Too many restrictions? Is ensuring the public safety a step too far for you? Sure, we can limit the lifeguards responsibility. Just look at what happened in Wilmette yesterday. They have "swim at your own risk"/No Swimming areas. Wilmette did the right thing and closed their swimming area when the water became too rough, however, they made the mistake of sending the majority of their guard staff home. End result: They were unable to effectively monitor the lakefront and keep people from swimming, and a 14 year old EVANSTON resident died.

      They tried to "cut back" and reduce the amount of "government" on the beach. Since you are so pro limited government, let me ask you this:

      Is it worth the cost to keep the lifeguard staff on duty doing their jobs, or is it better to pay a multi-millon dollar settlement? "Swim at your own risk" signs have never held up in court.

      — Common Sense Citizen

  3. Legality

    Is that legal?  Don't we pay for beach passes with certain expectation that (aside from eColi concerns) we can use it?  In what business is there the option of not providing the service that people pay for – because they don't have the staff? 

  4. Less restrictions

    I've been going to the beach for years and the past couple of years, the beaches in Evanston have gotten worse. More random rules and rude staff. What so wrong with swimming at your own risk? Next year I'll buy a pool pass from Wilmette.

  5. Beach safety

    Last week I wrote a response and deleted it. Tristan's death due to a drowning this past weekend at an ill staffed Wilmette beach compels me to post this. One of my earliest memories summering on a northern Illinois small lake was watching in horror as the lake was dredged for a 9 year old boy.  I can still see his lifeless body being pulled out of the water. He had been out on a blow up raft and wound up in water that was too deep and overgrown with weeds.

    There is a reason for rules at the beaches in Evanston. Lake Michigan is a harsh mistress with winds , currents and undertows that provide hidden danger. Jumping off the piers sounds like harmless fun until you realize that the undertows near the piers and jettys will pull even the best swimmers under. My son guarded the Evanston beaches for 3 summers. The training was rigorous and serious for a good reason. It started with mid May dusk swimming in very cold water and continued all summer long. The first aid training and quick response training he received as an Evanston lifeguard has served him well in camp and campus settings over the past 2 years.  The City of Evanston (and ETHS for offering an outstanding swim program)  should be commended for the kind of athleticism and quick thinking that is promoted through the guard program. This is an important job, one that provides job training , yes, but even more critical it is one that saves lives at our beaches every summer. The beach closings and rules may be inconvenient, but there is a reason for them. Keeping people safe at our beaches is well worth it. Just ask the grieving family of an Evanston teen who ventured north for some fun at a Wilmette beach Saturday.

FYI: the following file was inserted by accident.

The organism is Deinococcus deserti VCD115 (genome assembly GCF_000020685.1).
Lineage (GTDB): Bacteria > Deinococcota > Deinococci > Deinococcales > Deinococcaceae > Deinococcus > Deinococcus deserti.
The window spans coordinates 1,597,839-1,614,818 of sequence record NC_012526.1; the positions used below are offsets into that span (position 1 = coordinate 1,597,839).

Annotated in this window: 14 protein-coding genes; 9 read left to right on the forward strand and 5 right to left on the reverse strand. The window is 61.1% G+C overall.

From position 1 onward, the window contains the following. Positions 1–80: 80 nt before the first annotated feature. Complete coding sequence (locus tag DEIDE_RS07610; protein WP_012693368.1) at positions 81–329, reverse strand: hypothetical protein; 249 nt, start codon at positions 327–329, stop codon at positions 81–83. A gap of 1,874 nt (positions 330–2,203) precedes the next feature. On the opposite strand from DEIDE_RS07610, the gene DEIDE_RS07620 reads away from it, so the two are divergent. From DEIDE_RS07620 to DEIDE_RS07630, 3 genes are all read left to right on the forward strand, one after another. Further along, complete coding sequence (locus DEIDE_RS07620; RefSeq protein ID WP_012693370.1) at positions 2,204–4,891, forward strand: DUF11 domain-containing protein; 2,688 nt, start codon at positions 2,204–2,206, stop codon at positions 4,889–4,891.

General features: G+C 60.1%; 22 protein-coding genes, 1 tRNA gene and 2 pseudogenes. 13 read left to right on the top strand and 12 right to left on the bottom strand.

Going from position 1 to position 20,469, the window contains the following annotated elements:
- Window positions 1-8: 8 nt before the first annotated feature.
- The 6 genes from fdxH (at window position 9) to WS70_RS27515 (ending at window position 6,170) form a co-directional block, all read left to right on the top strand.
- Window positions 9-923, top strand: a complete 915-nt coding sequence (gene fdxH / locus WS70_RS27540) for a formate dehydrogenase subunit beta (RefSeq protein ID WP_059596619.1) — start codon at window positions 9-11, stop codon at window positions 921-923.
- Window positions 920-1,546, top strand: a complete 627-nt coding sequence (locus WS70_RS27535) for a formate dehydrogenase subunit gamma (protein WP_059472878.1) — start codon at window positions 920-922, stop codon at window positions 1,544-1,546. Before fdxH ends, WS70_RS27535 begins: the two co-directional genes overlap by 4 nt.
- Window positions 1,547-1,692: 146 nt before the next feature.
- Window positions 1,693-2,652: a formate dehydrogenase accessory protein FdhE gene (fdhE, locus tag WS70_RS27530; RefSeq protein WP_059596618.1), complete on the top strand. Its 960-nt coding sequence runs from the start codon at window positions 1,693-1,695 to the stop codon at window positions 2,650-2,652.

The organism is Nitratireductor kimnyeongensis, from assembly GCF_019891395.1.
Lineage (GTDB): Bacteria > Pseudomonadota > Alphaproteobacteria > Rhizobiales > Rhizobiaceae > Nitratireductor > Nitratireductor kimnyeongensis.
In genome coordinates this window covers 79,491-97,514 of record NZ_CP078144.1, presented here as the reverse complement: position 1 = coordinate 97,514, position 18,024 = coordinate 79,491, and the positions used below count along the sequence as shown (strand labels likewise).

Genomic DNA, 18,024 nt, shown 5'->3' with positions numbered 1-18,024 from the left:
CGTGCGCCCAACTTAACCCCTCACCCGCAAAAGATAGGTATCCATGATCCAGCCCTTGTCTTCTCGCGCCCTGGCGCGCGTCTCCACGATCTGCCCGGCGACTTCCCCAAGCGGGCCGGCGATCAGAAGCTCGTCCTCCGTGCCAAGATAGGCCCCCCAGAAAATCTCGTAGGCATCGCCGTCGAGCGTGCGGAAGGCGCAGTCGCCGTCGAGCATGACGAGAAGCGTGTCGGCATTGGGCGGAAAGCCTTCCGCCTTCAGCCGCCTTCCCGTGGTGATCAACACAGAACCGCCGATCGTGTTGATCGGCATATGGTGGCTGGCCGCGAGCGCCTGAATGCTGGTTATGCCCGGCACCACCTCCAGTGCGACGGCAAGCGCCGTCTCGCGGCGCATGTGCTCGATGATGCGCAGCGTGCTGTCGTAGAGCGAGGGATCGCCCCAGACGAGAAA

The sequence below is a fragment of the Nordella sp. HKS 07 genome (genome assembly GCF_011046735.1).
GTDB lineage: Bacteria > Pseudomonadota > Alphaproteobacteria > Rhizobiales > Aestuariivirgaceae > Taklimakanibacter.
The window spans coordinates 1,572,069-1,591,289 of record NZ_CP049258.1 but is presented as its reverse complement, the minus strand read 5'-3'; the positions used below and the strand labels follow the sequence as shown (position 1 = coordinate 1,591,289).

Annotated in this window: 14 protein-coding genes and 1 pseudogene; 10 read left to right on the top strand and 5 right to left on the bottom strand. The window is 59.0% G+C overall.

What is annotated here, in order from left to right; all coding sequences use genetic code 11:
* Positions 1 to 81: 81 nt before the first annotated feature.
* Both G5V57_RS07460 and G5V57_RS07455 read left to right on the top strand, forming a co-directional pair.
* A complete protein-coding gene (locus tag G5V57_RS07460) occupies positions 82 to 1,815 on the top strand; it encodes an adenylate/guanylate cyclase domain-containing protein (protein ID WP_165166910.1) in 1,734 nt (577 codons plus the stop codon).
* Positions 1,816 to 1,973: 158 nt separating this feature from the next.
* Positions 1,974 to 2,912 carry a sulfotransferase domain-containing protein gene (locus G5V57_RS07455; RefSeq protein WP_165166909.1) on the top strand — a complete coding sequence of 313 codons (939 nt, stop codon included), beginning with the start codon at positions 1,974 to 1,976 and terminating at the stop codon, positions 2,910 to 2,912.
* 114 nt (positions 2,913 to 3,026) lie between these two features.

6. I think limiting beach hours

    I think limiting beach hours is reasonable. Although, I prefer the beach whenever our pool is closed with, I agree that they should limit the beach hours. I've noticed that the beach is getting dirtier and dirtier and though there are no recent drowning accidents, does the "swimming at your own risk" justifiable?